Don’t choose a dentist solely on price, especially for the surgical part!
Getting the implant requires a great deal of knowledge on where to precisely place the post for healing, bite functionality, and long-term health. If this fails, you’ve wasted your money.
Ask your dentist:
- What training do you have on dental implants?
- How many years have you been providing this service?
- What technology do they use?
- Do you have before and after photos of real patients?
He performs all phases of the implant treatment, placing the post and restoring the tooth, and he’s been doing this for well over a decade! Visit our Smile Gallery to view real patients’ before and after dental implant photos.
Are dental implants worth it?
It’s no secret:
Dental implants are expensive. You may be wondering if dental implants are worth the cost?
The answer is YES! Here’s why:
- Dental implants save you money long term.
- Other restorations may be less money upfront but will require more ongoing maintenance or replacements.
- The implant post prevents bone loss, which can help you look younger.
- A crown is customized to look like your natural teeth so that no one will notice.
- You’ll have full function of the restored tooth, allowing you to eat your favorite tooths again and speak normally.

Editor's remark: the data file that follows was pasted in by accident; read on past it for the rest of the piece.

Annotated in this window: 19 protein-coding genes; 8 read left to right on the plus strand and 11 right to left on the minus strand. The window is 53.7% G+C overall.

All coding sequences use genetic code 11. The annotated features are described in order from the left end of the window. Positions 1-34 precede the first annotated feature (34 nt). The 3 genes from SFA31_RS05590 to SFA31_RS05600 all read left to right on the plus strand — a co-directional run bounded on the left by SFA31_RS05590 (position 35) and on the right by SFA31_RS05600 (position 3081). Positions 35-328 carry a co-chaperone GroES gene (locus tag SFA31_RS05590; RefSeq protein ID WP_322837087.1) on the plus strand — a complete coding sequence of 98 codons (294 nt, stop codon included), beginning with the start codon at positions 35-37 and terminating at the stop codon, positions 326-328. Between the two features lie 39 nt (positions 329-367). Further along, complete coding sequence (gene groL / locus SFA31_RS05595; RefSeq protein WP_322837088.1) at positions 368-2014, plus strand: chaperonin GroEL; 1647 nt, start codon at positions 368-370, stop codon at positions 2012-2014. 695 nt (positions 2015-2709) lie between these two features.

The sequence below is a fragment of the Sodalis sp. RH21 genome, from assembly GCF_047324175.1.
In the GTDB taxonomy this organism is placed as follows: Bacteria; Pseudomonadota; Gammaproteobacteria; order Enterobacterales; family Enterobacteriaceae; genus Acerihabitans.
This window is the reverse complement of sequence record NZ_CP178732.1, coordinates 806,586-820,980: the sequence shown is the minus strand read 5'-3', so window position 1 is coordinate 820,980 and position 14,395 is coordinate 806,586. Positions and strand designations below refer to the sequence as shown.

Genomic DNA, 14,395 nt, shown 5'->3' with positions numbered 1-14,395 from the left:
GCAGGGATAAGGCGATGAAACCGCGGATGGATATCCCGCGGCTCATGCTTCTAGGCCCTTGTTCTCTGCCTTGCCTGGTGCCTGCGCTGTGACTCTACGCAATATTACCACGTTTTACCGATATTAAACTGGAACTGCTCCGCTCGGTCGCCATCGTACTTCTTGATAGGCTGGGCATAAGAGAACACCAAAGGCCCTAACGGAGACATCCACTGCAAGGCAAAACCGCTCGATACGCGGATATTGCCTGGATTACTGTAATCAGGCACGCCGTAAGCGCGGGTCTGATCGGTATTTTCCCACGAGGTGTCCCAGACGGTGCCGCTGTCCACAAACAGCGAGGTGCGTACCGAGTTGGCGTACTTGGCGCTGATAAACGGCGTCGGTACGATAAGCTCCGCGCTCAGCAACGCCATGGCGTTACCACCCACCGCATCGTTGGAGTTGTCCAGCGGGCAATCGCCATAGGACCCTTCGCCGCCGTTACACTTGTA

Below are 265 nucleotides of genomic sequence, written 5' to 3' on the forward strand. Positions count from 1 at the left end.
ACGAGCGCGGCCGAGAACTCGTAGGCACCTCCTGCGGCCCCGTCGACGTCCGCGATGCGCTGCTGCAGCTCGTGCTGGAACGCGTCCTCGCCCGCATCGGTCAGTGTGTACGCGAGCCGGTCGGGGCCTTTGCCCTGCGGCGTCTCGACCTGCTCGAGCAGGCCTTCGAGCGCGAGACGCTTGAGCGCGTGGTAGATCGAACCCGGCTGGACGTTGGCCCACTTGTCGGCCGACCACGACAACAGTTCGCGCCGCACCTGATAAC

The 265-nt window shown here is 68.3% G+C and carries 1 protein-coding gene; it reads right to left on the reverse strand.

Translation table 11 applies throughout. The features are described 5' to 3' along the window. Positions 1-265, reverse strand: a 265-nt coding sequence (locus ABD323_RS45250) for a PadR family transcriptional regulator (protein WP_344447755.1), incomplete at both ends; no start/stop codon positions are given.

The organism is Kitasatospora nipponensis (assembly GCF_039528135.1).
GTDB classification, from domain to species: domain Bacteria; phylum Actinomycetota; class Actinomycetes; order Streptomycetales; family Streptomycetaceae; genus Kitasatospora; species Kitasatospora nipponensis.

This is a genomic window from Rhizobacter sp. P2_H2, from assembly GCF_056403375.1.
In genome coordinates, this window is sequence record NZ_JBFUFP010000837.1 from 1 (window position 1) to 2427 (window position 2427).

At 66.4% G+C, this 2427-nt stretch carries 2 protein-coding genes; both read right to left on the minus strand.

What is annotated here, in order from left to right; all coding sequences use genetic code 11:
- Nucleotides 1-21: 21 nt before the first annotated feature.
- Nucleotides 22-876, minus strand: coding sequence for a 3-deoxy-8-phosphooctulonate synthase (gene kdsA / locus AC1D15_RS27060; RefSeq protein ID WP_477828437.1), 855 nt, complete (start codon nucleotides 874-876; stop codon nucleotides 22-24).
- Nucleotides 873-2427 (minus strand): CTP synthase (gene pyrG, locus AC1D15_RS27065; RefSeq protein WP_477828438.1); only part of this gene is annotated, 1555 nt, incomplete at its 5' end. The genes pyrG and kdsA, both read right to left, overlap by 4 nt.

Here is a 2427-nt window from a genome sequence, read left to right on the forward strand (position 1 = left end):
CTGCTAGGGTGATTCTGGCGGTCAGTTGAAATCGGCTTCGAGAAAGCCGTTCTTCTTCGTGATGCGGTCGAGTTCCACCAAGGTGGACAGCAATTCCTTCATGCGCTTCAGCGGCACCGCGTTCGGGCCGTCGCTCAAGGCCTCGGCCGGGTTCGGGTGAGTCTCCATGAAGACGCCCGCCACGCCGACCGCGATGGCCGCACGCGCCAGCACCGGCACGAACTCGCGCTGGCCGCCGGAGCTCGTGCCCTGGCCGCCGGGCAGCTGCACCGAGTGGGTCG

- Replacing a missing tooth prevents your other teeth from shifting, saving you more money.
- Dental implant materials are not subject to decay.
Request a consultation for dental implants
Want to find out exactly how much it’ll cost for a dental implant in Salt Lake City, UT?
We offer in-office and virtual consultations, as well as second opinions, for new and current patients.
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Legacy Dental proudly serves neighborhoods throughout the area, including Salt Lake County, Millcreek, East Millcreek, Holladay, Sugarhouse, Murray, Midvale, South Salt Lake, Sandy, Taylorsville, West Jordan, South Jordan, Riverton, and Herriman.
Editor’s note: This post was originally published in March 2019 and has been completely revamped for comprehensiveness and timeliness.